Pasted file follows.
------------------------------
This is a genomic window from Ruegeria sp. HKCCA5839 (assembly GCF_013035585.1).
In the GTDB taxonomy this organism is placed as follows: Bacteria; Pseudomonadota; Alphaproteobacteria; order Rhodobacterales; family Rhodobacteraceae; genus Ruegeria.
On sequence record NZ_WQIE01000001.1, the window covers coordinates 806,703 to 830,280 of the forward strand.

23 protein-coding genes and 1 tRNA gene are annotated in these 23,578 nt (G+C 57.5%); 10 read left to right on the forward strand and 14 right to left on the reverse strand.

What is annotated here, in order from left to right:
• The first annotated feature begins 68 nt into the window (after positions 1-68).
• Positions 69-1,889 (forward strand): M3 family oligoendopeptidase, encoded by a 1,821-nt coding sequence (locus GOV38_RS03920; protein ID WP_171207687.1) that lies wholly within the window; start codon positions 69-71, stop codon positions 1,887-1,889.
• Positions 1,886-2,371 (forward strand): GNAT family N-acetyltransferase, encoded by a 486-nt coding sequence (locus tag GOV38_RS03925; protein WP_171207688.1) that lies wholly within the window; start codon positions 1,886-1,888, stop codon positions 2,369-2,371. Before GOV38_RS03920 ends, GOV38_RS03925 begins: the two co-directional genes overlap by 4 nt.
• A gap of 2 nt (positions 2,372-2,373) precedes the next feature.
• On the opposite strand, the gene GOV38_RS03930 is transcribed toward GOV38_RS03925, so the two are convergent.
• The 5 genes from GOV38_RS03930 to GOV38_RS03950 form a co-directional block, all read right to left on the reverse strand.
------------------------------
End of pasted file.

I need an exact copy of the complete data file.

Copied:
This is a genomic window from Ruegeria sp. HKCCA5839 (assembly GCF_013035585.1).
In the GTDB taxonomy this organism is placed as follows: Bacteria; Pseudomonadota; Alphaproteobacteria; order Rhodobacterales; family Rhodobacteraceae; genus Ruegeria.
On sequence record NZ_WQIE01000001.1, the window covers coordinates 806,703 to 830,280 of the forward strand.

23 protein-coding genes and 1 tRNA gene are annotated in these 23,578 nt (G+C 57.5%); 10 read left to right on the forward strand and 14 right to left on the reverse strand.

What is annotated here, in order from left to right:
• The first annotated feature begins 68 nt into the window (after positions 1-68).
• Positions 69-1,889 (forward strand): M3 family oligoendopeptidase, encoded by a 1,821-nt coding sequence (locus GOV38_RS03920; protein ID WP_171207687.1) that lies wholly within the window; start codon positions 69-71, stop codon positions 1,887-1,889.
• Positions 1,886-2,371 (forward strand): GNAT family N-acetyltransferase, encoded by a 486-nt coding sequence (locus tag GOV38_RS03925; protein WP_171207688.1) that lies wholly within the window; start codon positions 1,886-1,888, stop codon positions 2,369-2,371. Before GOV38_RS03920 ends, GOV38_RS03925 begins: the two co-directional genes overlap by 4 nt.
• A gap of 2 nt (positions 2,372-2,373) precedes the next feature.
• On the opposite strand, the gene GOV38_RS03930 is transcribed toward GOV38_RS03925, so the two are convergent.
• The 5 genes from GOV38_RS03930 to GOV38_RS03950 form a co-directional block, all read right to left on the reverse strand.